A winepress that was hewn in a steep slope of a spur that descends to the south, north of the Nahal Tirza (Wadi Far‘a) channel and Highway 57 was excavated. Only the northern part of the winepress’ treading floor (L100; 3.2×5.0 m; Fig. 1) was preserved. The floor was cut deeply into the slope; its northern side was hewn to a depth of 1.7 m.  Numerous coarse white tesserae (2×2 cm) were discovered in the excavation, especially close to the northeastern corner of the treading floor, and it seems that these were part of the mosaic that paved the floor. A circular rock-hewn, plastered pit (L101; diam. 1.25 m, depth 0.5 m) was discovered in the center of the treading floor; the pit’s southern end was destroyed. A square step (width 0.1 m, depth 0.1 m) was hewn at the bottom of the pit. A circular stone (diam. 1.2 m, thickness 0.4 m; Fig. 2) with a square hole (0.3×0.3 m) in its center, which was used to secure a pressing installation, was discovered in the pit. The stone resembles a crushing stone of an olive press and it seems that it was put to secondary use in the winepress. The stone was removed from the pit during the course of work at the site. Presumably, the winepress’ collecting vat, which was not preserved, had been hewn in the southern part of the installation. Several ribbed body fragments of jars and cooking pots dating to the Byzantine period were recovered from the excavation.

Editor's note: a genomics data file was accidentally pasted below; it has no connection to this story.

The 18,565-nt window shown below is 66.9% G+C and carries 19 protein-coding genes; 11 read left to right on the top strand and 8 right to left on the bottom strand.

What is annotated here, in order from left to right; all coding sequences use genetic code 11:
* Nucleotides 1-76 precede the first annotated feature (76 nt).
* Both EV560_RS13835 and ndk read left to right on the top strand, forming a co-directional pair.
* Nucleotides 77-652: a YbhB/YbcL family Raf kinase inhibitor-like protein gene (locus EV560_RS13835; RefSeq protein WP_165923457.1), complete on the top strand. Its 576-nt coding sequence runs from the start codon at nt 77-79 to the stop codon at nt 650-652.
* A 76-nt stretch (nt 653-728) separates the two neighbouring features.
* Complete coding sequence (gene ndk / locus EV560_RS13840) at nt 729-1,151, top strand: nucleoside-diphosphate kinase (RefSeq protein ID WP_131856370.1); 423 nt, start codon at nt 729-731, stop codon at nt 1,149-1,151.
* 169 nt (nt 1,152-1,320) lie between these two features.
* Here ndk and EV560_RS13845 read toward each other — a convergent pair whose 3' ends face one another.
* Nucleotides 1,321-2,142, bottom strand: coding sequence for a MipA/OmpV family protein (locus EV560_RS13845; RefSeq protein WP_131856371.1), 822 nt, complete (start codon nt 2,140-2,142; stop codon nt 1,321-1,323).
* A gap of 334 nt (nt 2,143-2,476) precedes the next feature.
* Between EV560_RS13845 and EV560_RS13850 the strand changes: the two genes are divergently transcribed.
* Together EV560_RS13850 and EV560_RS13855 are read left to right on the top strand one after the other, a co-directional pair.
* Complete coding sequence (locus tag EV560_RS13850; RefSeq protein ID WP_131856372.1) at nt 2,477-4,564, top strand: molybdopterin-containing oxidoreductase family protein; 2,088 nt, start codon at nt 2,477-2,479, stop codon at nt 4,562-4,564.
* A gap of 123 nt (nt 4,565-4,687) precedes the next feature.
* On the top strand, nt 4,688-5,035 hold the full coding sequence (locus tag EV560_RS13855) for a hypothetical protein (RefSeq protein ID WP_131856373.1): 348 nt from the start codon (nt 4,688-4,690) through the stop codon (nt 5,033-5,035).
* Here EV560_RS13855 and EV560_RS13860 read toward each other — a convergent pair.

The winepress was discovered in an agricultural region of fertile soil, close to the wide channel of Nahal Tirza, where water flows in abundance.
The winepress might have been part of the agricultural complex of Khirbat Muqisma, located c. 3 km north of the site, where settlement remains from the Byzantine period were discovered (HA 44:11–12 [Hebrew]).